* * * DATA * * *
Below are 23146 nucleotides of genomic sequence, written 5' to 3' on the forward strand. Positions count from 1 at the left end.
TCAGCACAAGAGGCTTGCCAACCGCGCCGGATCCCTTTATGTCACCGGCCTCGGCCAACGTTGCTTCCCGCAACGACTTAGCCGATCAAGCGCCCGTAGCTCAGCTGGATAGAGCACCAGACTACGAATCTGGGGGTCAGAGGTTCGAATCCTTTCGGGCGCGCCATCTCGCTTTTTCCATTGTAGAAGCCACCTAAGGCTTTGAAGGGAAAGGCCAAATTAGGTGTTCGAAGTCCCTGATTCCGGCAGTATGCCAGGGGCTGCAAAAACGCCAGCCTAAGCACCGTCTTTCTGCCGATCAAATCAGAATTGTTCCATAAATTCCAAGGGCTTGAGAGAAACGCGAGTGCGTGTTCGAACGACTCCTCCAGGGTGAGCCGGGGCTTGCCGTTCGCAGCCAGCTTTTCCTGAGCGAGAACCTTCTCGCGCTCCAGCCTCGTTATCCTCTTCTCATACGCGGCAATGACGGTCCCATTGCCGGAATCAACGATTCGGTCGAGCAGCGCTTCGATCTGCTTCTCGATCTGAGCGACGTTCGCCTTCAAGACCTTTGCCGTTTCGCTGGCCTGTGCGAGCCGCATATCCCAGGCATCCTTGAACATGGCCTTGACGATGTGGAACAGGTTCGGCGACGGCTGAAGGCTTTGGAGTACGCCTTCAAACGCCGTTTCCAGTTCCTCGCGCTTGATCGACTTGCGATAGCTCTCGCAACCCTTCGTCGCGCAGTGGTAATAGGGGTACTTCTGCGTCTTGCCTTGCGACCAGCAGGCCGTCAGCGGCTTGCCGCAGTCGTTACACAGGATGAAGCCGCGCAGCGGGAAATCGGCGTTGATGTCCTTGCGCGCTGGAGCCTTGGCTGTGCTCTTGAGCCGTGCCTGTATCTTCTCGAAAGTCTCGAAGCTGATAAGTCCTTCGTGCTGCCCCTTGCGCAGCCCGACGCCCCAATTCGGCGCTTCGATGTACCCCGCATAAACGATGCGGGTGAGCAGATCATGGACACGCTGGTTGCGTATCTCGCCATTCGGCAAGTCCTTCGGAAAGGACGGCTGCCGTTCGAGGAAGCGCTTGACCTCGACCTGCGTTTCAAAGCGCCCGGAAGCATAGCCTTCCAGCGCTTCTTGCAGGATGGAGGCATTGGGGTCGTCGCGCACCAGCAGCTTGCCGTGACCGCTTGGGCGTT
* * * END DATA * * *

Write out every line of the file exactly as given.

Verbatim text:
Below are 23146 nucleotides of genomic sequence, written 5' to 3' on the forward strand. Positions count from 1 at the left end.
TCAGCACAAGAGGCTTGCCAACCGCGCCGGATCCCTTTATGTCACCGGCCTCGGCCAACGTTGCTTCCCGCAACGACTTAGCCGATCAAGCGCCCGTAGCTCAGCTGGATAGAGCACCAGACTACGAATCTGGGGGTCAGAGGTTCGAATCCTTTCGGGCGCGCCATCTCGCTTTTTCCATTGTAGAAGCCACCTAAGGCTTTGAAGGGAAAGGCCAAATTAGGTGTTCGAAGTCCCTGATTCCGGCAGTATGCCAGGGGCTGCAAAAACGCCAGCCTAAGCACCGTCTTTCTGCCGATCAAATCAGAATTGTTCCATAAATTCCAAGGGCTTGAGAGAAACGCGAGTGCGTGTTCGAACGACTCCTCCAGGGTGAGCCGGGGCTTGCCGTTCGCAGCCAGCTTTTCCTGAGCGAGAACCTTCTCGCGCTCCAGCCTCGTTATCCTCTTCTCATACGCGGCAATGACGGTCCCATTGCCGGAATCAACGATTCGGTCGAGCAGCGCTTCGATCTGCTTCTCGATCTGAGCGACGTTCGCCTTCAAGACCTTTGCCGTTTCGCTGGCCTGTGCGAGCCGCATATCCCAGGCATCCTTGAACATGGCCTTGACGATGTGGAACAGGTTCGGCGACGGCTGAAGGCTTTGGAGTACGCCTTCAAACGCCGTTTCCAGTTCCTCGCGCTTGATCGACTTGCGATAGCTCTCGCAACCCTTCGTCGCGCAGTGGTAATAGGGGTACTTCTGCGTCTTGCCTTGCGACCAGCAGGCCGTCAGCGGCTTGCCGCAGTCGTTACACAGGATGAAGCCGCGCAGCGGGAAATCGGCGTTGATGTCCTTGCGCGCTGGAGCCTTGGCTGTGCTCTTGAGCCGTGCCTGTATCTTCTCGAAAGTCTCGAAGCTGATAAGTCCTTCGTGCTGCCCCTTGCGCAGCCCGACGCCCCAATTCGGCGCTTCGATGTACCCCGCATAAACGATGCGGGTGAGCAGATCATGGACACGCTGGTTGCGTATCTCGCCATTCGGCAAGTCCTTCGGAAAGGACGGCTGCCGTTCGAGGAAGCGCTTGACCTCGACCTGCGTTTCAAAGCGCCCGGAAGCATAGCCTTCCAGCGCTTCTTGCAGGATGGAGGCATTGGGGTCGTCGCGCACCAGCAGCTTGCCGTGACCGCTTGGGCGTT